City of Fire’s self-titled debut album is out now in Australia through Stomp, and will be released in the US on Candlelight Records on August 24.

LINKS: City of FireCity of Fire on Myspace

 

NEWS: Devin Townsend talks about ‘Ki’

Blabbermouth.net has a great interview with Devin Townsend about his forthcoming album ‘Ki.’

Here are some selected highlights from the rather long interview. CLICK HERE to read the full thing.

Q: Please put the music in your own words? What is the common ground to your previous releases, and what is the major difference?

Devin: “Ki” is a subtle, severe album. A challenge in some ways. As the “intro” to the story (the story being the four records) it needs to set the stage. The point to the music is that the whisper is louder than the roar in many ways. “Ki” is (on the surface) quiet and unassuming. Whenever it begins to lose its temper, it stops. It does not let it go, it is avoiding that temptation, as that sort of anger is really gratifying but ultimately just leaves me unhappy. “Ki” is about control, and although it is not an overtly “heavy” album, it is heavy thematically. On these four records, it starts with “Ki”, which is essentially a cross section of all the albums, but the idea is that it is not here to impose itself. It just does it’s thing. Like a little a.m radio playing in the corner. Many folks have been waiting to see what I do next after SYL and “Ziltoid”, so after careful consideration, I wanted the first record to be quiet and subtle, however fear not chaos fans… the next two records in the quartet are progressively heavier, and the third album, “Deconstruction”, is the heaviest music I’ve ever created. So with “Ki”, I wanted to make it a bit of an appetizer. I know myself, that as I get older, a steady diet of chaotic music does little more than give me a headache. So with “Ki”, I wanted to re-introduce myself in a way that says, “I can make chaos like you’ve never heard, but for starters, please get comfortable.” The common ground to my previous releases would be my voice, but even my guitar playing has changed. I use primarily a clean tone now (no distortion) and in terms of the sonics, I have used very little compression and it is not mastered very loud. The term “Ki” loosely means “life force” and, therefore, in almost the antithesis to my previous albums, there is no real editing or triggers on the drums. Much of the music was recorded “live off the floor.” I wanted to preserve the energy flow without worrying so much about mistakes.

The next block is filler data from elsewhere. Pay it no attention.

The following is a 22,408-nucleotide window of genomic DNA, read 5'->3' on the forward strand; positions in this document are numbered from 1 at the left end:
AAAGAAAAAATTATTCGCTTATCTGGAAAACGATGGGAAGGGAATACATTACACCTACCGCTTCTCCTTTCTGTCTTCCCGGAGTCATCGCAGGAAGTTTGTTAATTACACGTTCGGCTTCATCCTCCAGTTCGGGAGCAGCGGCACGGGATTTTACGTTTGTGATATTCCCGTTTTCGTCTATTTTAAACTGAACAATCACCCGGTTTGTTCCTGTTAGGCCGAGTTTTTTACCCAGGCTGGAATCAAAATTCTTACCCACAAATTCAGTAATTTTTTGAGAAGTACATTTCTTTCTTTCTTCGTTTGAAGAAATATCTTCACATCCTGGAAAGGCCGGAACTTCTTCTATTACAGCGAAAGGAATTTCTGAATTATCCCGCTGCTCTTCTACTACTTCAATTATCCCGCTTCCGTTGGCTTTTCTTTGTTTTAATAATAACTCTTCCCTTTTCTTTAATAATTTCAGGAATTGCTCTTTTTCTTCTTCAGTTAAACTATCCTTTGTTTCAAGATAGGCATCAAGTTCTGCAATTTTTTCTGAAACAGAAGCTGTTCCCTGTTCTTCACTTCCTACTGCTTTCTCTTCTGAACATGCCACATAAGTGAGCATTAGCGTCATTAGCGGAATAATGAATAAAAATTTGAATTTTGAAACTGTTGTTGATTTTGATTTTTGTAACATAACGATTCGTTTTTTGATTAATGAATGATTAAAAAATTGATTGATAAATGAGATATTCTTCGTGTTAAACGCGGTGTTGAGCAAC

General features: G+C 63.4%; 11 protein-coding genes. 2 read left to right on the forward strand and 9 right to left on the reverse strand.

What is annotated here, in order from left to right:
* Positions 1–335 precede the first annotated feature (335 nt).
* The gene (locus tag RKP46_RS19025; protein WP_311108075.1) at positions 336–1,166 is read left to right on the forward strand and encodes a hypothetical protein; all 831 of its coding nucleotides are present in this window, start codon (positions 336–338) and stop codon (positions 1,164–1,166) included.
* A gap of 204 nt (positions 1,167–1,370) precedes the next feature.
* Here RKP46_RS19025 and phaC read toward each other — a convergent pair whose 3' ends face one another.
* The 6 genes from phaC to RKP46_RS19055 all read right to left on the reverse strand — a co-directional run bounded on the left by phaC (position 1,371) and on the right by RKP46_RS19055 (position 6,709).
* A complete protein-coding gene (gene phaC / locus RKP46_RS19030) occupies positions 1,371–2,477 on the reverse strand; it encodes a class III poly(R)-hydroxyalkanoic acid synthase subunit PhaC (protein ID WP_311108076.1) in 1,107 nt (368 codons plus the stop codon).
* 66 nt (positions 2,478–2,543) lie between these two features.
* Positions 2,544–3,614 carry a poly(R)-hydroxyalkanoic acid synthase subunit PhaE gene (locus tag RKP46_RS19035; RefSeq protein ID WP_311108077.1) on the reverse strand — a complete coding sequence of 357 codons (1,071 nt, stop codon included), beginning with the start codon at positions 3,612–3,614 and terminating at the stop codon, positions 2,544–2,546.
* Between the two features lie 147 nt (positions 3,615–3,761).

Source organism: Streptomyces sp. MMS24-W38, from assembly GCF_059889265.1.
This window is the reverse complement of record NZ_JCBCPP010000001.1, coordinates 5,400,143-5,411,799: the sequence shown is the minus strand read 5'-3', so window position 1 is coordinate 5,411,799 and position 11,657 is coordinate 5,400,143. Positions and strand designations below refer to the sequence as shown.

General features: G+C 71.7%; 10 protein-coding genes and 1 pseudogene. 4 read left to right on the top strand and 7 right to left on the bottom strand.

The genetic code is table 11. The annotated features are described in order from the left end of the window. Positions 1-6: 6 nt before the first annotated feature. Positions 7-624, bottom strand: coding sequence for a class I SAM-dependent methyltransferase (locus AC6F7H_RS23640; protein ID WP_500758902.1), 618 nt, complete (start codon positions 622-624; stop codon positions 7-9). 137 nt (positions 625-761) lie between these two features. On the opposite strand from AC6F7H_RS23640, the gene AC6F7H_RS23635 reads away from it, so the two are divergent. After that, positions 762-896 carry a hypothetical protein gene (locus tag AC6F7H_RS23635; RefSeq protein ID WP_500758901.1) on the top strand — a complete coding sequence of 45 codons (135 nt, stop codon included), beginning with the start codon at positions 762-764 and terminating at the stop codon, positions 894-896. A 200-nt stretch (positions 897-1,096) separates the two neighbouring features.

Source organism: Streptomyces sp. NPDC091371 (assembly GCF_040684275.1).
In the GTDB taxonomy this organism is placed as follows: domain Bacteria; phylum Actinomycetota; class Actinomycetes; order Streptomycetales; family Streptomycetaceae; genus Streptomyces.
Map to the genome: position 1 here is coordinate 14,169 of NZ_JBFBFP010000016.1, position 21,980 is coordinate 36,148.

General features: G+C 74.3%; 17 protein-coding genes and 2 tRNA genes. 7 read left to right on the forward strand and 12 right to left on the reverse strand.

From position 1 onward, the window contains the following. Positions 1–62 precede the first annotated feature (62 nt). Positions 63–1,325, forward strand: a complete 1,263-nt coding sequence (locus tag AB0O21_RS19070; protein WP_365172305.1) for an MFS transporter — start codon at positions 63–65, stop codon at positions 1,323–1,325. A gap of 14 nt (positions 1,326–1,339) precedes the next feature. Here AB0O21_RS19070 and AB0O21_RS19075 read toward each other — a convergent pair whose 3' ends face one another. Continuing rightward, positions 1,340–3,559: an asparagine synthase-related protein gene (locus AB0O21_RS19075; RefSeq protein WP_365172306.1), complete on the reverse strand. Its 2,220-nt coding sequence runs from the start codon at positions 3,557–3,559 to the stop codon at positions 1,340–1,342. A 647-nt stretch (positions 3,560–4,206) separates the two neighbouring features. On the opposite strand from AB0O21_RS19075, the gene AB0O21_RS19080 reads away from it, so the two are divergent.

Q: How would you describe the philosophy behind “Ki”, musically, lyrically, artistically?

Devin: “Ki” appeared after I quit drugs. I found myself angry at drugs, in all honesty. I spent many, many years stoned out of my mind, making music that although clever, was a misrepresentation of what I truly feel I wanted to say. Once I started “clearing up,” I found that reality in many ways is much HEAVIER than the drug world. It has sharper edges and less release, but the point with “Ki” is that I feel I needed to clarify a lot of things I’ve said in the past musically. I believe in spirituality, and that life force is much more intense when I participate in it with a sober mind. Although “Ki” is a relatively quiet and unassuming album in and of itself, when folks hear “Addicted” (record 2) and especially “Deconstruction” (record 3), I have a feeling there will be a percentage of folks who will appreciate “Ki” even more than they do from the get go. The whole idea is to listen to “Ki” for what it IS rather than what it is NOT. There are leagues of people in my world that refuse to accept music from me that isn’t destructive and chaotic. For them I am writing “Deconstruction”, but for myself, and many people my age, that element of chaos becomes very tiresome if it is not juxtaposed by some sonic “space.” So “Ki” is a sober introduction to an (admittedly) epic musical undertaking and as such demonstrates some highs and lows without going to extreme in either direction. I assume that fans of my heavy heavy output will be far from “blown away” by this album, but in a way, that’s the point. I appreciate “Ki” almost more than any of the records, and am very proud of what it stands for.